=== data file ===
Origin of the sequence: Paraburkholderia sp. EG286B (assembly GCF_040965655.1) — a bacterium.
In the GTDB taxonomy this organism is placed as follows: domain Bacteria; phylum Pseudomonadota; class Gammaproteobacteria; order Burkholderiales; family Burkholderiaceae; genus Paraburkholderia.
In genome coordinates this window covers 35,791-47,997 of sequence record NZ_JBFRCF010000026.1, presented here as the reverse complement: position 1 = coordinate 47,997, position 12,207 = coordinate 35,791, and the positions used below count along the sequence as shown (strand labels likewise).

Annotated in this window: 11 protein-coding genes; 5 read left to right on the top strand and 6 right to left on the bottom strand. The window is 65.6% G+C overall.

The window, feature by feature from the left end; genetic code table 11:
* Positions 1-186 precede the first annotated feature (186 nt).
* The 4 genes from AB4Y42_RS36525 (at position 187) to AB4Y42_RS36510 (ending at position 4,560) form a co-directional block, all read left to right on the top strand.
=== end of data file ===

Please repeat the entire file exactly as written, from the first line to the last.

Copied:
Origin of the sequence: Paraburkholderia sp. EG286B (assembly GCF_040965655.1) — a bacterium.
In the GTDB taxonomy this organism is placed as follows: domain Bacteria; phylum Pseudomonadota; class Gammaproteobacteria; order Burkholderiales; family Burkholderiaceae; genus Paraburkholderia.
In genome coordinates this window covers 35,791-47,997 of sequence record NZ_JBFRCF010000026.1, presented here as the reverse complement: position 1 = coordinate 47,997, position 12,207 = coordinate 35,791, and the positions used below count along the sequence as shown (strand labels likewise).

Annotated in this window: 11 protein-coding genes; 5 read left to right on the top strand and 6 right to left on the bottom strand. The window is 65.6% G+C overall.

The window, feature by feature from the left end; genetic code table 11:
* Positions 1-186 precede the first annotated feature (186 nt).
* The 4 genes from AB4Y42_RS36525 (at position 187) to AB4Y42_RS36510 (ending at position 4,560) form a co-directional block, all read left to right on the top strand.